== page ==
It was an extremely tight race, with Granda prevailing by just 11 votes over Rusconi in a three-candidate field.
Granda ran as part of the “Four Horsemen” slate, which swept incumbents out of the Area 1, 2, 4, and 7 seats. The other winning horsemen were Richard Atkins, Ruben Coronado, and Rama Dawar. All are running for reelection.
Paul Challenges Granda
Now Granda, the board president, faces a challenge from geologist and farmer Jason Paul to retain his Area 1 trustee seat in the November election.
Elections are always important, but the stakes appear as high — or even higher — than in 2014.
The board announced the firing of a popular superintendent, Mark Sutton, in February on a 4-3 vote, and Granda was in the majority.
Then in June, the board hired Andy Alvarado as superintendent, bringing him aboard from the top spot at Golden Valley Unified School District in Madera on a 5-2 vote. Granda, again, sided with the majority.
Between those two events, some district families who liked Sutton tried to mount a recall of two board members, but it failed.
In addition, with new development continuing within the district’s boundaries, overcrowding in some classrooms is a concern.
Interviews with the Area 1 candidates suggest that improving student safety and planning for growth in the district are among their top issues. Here is a look at the both of their campaigns.
Area 1 Profiles
Born and raised in Los Angeles, Granda relocated to Fresno in 1999.
A graduate of John F. Kennedy High School and Southern New Hampshire University, Granda makes his living as an industrial engineer and is working on a master’s in organizational leadership.
Granda cited his desire to continue the gains the board has made in the district and taking care of unfinished business as the reasons he is running for re-election.
“We collaborate very well, and I want to continue to do that,” said Granda, who is endorsed by the California School Employees Association.
Some of the unfinished business Granda alluded to includes improving student safety and getting a new high school built.
The notion of a new high school has been put on the back burner for 20 years, but Granda has plans on making it happen in the near future — 2021 to be exact.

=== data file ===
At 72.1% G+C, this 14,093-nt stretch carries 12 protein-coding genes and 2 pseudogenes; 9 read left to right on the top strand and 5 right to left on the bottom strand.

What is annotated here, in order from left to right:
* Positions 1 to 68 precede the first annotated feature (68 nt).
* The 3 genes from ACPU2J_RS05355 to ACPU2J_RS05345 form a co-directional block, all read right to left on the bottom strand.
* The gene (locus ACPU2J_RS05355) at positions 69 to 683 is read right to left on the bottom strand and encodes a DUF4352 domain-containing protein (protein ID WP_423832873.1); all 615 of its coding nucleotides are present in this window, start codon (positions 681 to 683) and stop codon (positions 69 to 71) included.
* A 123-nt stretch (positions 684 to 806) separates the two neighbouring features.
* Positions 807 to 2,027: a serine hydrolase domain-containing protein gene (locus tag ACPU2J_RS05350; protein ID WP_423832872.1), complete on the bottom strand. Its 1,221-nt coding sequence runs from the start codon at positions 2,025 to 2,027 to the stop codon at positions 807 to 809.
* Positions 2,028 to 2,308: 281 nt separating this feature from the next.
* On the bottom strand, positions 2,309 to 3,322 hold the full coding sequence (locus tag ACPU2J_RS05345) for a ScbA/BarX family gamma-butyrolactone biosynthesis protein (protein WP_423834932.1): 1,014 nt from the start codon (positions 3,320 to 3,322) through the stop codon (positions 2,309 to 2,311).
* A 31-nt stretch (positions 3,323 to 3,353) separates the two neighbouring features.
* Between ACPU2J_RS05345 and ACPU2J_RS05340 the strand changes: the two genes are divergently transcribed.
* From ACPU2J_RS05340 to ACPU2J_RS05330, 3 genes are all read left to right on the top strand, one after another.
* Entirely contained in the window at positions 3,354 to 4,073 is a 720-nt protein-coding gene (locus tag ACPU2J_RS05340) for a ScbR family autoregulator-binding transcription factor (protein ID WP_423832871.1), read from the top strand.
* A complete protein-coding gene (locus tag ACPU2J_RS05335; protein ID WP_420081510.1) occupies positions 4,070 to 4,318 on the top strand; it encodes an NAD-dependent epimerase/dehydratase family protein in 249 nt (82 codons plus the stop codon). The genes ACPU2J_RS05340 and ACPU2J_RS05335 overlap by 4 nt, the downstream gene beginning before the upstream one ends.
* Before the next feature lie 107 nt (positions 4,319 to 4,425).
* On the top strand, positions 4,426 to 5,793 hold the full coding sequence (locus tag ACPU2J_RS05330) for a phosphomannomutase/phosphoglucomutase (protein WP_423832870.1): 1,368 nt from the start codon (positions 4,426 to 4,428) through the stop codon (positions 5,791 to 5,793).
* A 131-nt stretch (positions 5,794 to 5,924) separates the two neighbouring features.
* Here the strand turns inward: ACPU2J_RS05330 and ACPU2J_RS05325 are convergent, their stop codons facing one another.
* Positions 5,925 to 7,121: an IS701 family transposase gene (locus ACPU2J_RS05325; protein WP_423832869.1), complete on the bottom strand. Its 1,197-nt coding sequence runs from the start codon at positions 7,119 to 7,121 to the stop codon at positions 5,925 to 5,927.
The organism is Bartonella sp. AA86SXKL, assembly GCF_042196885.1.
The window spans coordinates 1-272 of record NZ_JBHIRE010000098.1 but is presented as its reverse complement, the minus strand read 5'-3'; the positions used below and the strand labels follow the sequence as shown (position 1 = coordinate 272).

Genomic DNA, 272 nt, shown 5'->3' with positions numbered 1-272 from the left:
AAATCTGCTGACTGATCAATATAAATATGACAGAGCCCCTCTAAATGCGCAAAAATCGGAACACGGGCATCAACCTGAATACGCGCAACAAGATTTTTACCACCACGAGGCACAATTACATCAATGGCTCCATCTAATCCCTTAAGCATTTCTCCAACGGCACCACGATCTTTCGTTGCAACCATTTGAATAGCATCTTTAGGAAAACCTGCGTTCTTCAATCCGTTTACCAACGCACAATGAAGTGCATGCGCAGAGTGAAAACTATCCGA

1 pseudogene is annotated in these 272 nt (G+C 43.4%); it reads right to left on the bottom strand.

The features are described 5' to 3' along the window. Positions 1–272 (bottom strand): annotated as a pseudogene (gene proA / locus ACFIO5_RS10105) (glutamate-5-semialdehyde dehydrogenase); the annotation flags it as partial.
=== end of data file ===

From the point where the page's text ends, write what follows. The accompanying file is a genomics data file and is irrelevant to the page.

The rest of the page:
The project, Granda said, is in the planning stage. Granda said he is certain it will be fully constructed in about three years, right behind the Deran Koligian Stadium on Grantland Avenue.
“We’ve been working hard as a board for the last three years to make sure that it gets completed,” Granda said.
Granda said that ensuring students can learn in a safe environment is also of vital importance in light of the deadly school shootings in the United States.
Granda said the board is applying for a grant to start a program similar to Fresno Unified’s Shot Spotter Program — an electronic network that picks up the sounds of gunshots.
“It is an amazing program,” Granda said. “Hopefully that grant goes through so we can put this program into place.”
Granda says he is certain the district’s future is in good hands: “We’ve done a lot in the last four years, and I think we have great momentum of what needs to happen.”
Paul was born and raised in Fresno with his four siblings.
He graduated from Central High School and Fresno State and is the office manager/senior geologist at Blackburn Consulting. He also farms grapes.
Concern for the Central Unified School District community is Paul’s motive for running.
And one of his big concerns is school overcrowding.
“The development out here is just going to continue to develop and we are going to grow more. We need to position for that growth,” Paul said.
He is endorsed by former Fresno County Supervisor Debbie Poochigian, Fresno County Supervisor Buddy Mendez, California Assemblyman Jim Patterson, Wayne Koligian, and the Northern California Carpenters Regional Council Local 70, among others.
With growth also comes the challenge of maintaining high standards within the district, Paul said.
“We’ve got to move towards maintaining what we have and increasing standards,” Paul said, adding that the district’s music program, sports program, and teachers are his top priorities.
He continued, “I would like to see us have a reputation of having high-quality staff and administrators, and be the envy of the area, and essentially be the envy of California as far as the standards that we maintain.”
Improving student safety on campus is another issue Paul wants to address.
“As with any school districts around the country, particularly in California, I think there is a concern about safety,” Paul said. “A lot of our schools are older and haven’t been set up so that we can inherently protect our kids so there’s got to be some creative thought about the existing schools and about the one we build in the future.”
Paul’s ultimate vision for the district is for it to one day compete with Clovis Unified, which he said has historically set the bar high.
“I am thankful that they have set the bar high, but we have to say, OK, how can we be better, how can we attain higher standards,” Paul said, adding that he is excited about the opportunity to help the district because “I see a lot of positive possibilities out there.”